Harris County will continue to pursue its own lawsuit against VW.
Harris County has responded to Ken Paxton’s request to drop its lawsuit against scandal-plagued Volkswagen. Its answer? A polite no.
In a reply to Paxton dated Oct. 15, [Harris County Attorney Vince] Ryan wrote, “we were pleased to learn that the Office of the Attorney General has joined Harris County” in the claims against Volkswagen. “We look forward to working together once again in connection with this important effort.”
In other words: No, thanks.
By abandoning their lawsuits, the counties would leave millions of dollars in potential damages on the table.
That’s because under state law, when local governments file such suits, the state is required to join as a “necessary and indispensable party.” In these types of cases, the counties and state split any money.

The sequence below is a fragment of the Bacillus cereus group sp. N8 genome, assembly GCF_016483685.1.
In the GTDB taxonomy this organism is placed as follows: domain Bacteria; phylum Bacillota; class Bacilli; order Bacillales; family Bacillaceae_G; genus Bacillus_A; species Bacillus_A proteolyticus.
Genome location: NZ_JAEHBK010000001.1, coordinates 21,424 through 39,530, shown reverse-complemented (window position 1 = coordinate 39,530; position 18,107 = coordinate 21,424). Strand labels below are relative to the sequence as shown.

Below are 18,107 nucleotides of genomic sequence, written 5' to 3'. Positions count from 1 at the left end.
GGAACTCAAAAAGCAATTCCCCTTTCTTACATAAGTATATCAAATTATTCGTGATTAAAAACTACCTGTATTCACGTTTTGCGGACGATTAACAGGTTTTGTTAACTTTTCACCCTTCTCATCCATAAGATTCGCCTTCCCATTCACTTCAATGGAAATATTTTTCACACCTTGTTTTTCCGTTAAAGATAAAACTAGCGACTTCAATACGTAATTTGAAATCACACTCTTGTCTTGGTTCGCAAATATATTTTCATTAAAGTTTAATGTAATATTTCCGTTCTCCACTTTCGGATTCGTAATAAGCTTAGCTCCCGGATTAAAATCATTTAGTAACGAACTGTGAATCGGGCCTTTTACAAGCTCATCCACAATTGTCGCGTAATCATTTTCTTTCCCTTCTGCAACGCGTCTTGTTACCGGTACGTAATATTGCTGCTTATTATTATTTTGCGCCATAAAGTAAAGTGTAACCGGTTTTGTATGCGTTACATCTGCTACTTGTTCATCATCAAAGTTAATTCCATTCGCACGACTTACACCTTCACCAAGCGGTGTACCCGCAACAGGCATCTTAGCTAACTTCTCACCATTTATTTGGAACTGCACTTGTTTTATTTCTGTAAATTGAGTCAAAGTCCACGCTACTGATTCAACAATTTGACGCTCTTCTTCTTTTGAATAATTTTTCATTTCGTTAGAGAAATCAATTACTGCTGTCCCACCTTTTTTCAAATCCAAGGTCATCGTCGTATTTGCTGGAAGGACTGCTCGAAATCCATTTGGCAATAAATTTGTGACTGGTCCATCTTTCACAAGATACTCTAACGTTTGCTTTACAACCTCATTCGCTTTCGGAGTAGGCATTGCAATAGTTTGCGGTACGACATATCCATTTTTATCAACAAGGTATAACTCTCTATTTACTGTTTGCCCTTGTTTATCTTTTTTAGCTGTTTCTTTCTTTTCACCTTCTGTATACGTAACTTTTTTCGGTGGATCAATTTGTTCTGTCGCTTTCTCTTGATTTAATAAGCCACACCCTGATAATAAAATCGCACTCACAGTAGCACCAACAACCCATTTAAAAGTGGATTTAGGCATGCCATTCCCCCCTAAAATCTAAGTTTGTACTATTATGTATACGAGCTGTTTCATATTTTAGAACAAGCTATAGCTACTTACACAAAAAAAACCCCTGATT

But the counties would not directly get a share of any damages in the suits Texas is leading.
Any civil penalties recovered in Paxton’s environmental lawsuit would flow into the state’s general fund, while penalties from the consumer protection case will go to the Texas Supreme Court’s judicial fund for programs that provide legal services to poor people, said Cynthia Meyer, a spokeswoman for Paxton’s office. Any other “meaningful restitution” she added, would go directly to consumers duped by Volkswagen’s emissions software.
Ryan’s letter to Paxton noted that, in 1998, Harris County, along with other counties, recovered about $2.2 billion from the tobacco industry through litigation — on top of the billions that the state recovered for itself.
See here, here, and here for the background, and here for a copy of Ryan’s letter. I’m not an attorney, but as I said before I don’t see why Harris or any other county that wants to pursue its own lawsuit should bow to Paxton’s request. It doesn’t make good financial sense to do otherwise, if a county has the resources to handle the litigation itself. Many counties don’t, but Harris does, and that should be good enough. Stick to your guns, Vince.